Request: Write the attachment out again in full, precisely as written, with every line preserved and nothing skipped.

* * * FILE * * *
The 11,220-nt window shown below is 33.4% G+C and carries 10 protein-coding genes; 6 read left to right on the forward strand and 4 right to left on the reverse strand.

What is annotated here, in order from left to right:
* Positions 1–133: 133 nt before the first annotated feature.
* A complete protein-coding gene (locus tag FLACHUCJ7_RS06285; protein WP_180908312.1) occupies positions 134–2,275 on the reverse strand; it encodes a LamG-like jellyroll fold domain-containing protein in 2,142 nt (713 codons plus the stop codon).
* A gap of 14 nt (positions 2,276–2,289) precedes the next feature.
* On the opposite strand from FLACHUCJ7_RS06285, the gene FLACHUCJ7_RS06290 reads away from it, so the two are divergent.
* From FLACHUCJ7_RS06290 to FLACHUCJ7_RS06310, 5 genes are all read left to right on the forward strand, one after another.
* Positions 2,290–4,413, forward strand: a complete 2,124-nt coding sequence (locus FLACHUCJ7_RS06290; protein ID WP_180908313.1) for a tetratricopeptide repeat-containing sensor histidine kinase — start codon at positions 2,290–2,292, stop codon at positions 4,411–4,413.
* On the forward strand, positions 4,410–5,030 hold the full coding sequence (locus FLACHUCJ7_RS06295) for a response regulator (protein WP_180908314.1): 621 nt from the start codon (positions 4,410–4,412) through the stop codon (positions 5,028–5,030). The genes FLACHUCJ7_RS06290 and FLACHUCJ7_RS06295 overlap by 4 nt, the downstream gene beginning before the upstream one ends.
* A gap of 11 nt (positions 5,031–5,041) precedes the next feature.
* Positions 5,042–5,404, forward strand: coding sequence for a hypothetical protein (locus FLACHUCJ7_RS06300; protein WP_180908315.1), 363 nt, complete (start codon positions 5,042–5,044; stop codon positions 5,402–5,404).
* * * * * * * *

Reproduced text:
The 11,220-nt window shown below is 33.4% G+C and carries 10 protein-coding genes; 6 read left to right on the forward strand and 4 right to left on the reverse strand.

What is annotated here, in order from left to right:
* Positions 1–133: 133 nt before the first annotated feature.
* A complete protein-coding gene (locus tag FLACHUCJ7_RS06285; protein WP_180908312.1) occupies positions 134–2,275 on the reverse strand; it encodes a LamG-like jellyroll fold domain-containing protein in 2,142 nt (713 codons plus the stop codon).
* A gap of 14 nt (positions 2,276–2,289) precedes the next feature.
* On the opposite strand from FLACHUCJ7_RS06285, the gene FLACHUCJ7_RS06290 reads away from it, so the two are divergent.
* From FLACHUCJ7_RS06290 to FLACHUCJ7_RS06310, 5 genes are all read left to right on the forward strand, one after another.
* Positions 2,290–4,413, forward strand: a complete 2,124-nt coding sequence (locus FLACHUCJ7_RS06290; protein ID WP_180908313.1) for a tetratricopeptide repeat-containing sensor histidine kinase — start codon at positions 2,290–2,292, stop codon at positions 4,411–4,413.
* On the forward strand, positions 4,410–5,030 hold the full coding sequence (locus FLACHUCJ7_RS06295) for a response regulator (protein WP_180908314.1): 621 nt from the start codon (positions 4,410–4,412) through the stop codon (positions 5,028–5,030). The genes FLACHUCJ7_RS06290 and FLACHUCJ7_RS06295 overlap by 4 nt, the downstream gene beginning before the upstream one ends.
* A gap of 11 nt (positions 5,031–5,041) precedes the next feature.
* Positions 5,042–5,404, forward strand: coding sequence for a hypothetical protein (locus FLACHUCJ7_RS06300; protein WP_180908315.1), 363 nt, complete (start codon positions 5,042–5,044; stop codon positions 5,402–5,404).